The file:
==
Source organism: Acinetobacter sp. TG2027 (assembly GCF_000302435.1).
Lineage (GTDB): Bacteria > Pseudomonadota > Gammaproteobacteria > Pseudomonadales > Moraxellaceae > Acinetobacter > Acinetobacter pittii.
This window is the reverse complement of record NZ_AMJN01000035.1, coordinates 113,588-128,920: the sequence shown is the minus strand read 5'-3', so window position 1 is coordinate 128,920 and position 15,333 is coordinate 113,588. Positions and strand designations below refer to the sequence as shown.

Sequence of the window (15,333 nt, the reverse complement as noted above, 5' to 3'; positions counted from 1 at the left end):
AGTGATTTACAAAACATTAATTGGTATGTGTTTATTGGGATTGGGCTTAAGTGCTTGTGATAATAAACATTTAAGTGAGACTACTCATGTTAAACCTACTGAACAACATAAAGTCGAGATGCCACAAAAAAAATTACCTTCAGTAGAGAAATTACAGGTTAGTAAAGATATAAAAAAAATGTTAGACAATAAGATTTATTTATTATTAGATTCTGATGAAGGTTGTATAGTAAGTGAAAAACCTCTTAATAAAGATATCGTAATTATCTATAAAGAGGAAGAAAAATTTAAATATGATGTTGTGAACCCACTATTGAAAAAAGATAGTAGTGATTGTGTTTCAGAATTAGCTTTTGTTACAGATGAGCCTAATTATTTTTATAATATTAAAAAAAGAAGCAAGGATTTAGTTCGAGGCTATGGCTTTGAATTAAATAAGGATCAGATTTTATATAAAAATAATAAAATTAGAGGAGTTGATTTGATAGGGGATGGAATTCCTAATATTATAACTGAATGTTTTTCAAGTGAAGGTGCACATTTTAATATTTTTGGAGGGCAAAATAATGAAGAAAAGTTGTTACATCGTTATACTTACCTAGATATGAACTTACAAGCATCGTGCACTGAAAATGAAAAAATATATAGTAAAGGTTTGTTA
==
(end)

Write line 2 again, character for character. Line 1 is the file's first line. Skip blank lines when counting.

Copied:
Lineage (GTDB): Bacteria > Pseudomonadota > Gammaproteobacteria > Pseudomonadales > Moraxellaceae > Acinetobacter > Acinetobacter pittii.